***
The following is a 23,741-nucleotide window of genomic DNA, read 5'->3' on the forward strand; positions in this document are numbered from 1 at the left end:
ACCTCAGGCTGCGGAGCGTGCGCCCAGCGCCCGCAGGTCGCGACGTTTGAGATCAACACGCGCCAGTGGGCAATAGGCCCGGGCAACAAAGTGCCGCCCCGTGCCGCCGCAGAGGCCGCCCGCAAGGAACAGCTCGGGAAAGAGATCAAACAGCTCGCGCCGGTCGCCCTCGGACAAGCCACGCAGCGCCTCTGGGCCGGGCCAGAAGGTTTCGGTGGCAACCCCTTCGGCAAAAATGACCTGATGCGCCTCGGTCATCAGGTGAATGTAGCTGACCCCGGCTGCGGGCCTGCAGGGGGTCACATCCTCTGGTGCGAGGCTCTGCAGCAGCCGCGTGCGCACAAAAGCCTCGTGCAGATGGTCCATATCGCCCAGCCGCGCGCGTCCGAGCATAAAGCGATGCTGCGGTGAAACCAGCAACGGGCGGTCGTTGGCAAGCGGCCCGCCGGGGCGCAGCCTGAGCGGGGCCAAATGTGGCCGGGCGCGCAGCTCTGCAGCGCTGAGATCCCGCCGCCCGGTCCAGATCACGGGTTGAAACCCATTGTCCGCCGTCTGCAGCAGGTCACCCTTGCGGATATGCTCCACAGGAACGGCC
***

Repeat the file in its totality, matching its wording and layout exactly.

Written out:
The following is a 23,741-nucleotide window of genomic DNA, read 5'->3' on the forward strand; positions in this document are numbered from 1 at the left end:
ACCTCAGGCTGCGGAGCGTGCGCCCAGCGCCCGCAGGTCGCGACGTTTGAGATCAACACGCGCCAGTGGGCAATAGGCCCGGGCAACAAAGTGCCGCCCCGTGCCGCCGCAGAGGCCGCCCGCAAGGAACAGCTCGGGAAAGAGATCAAACAGCTCGCGCCGGTCGCCCTCGGACAAGCCACGCAGCGCCTCTGGGCCGGGCCAGAAGGTTTCGGTGGCAACCCCTTCGGCAAAAATGACCTGATGCGCCTCGGTCATCAGGTGAATGTAGCTGACCCCGGCTGCGGGCCTGCAGGGGGTCACATCCTCTGGTGCGAGGCTCTGCAGCAGCCGCGTGCGCACAAAAGCCTCGTGCAGATGGTCCATATCGCCCAGCCGCGCGCGTCCGAGCATAAAGCGATGCTGCGGTGAAACCAGCAACGGGCGGTCGTTGGCAAGCGGCCCGCCGGGGCGCAGCCTGAGCGGGGCCAAATGTGGCCGGGCGCGCAGCTCTGCAGCGCTGAGATCCCGCCGCCCGGTCCAGATCACGGGTTGAAACCCATTGTCCGCCGTCTGCAGCAGGTCACCCTTGCGGATATGCTCCACAGGAACGGCC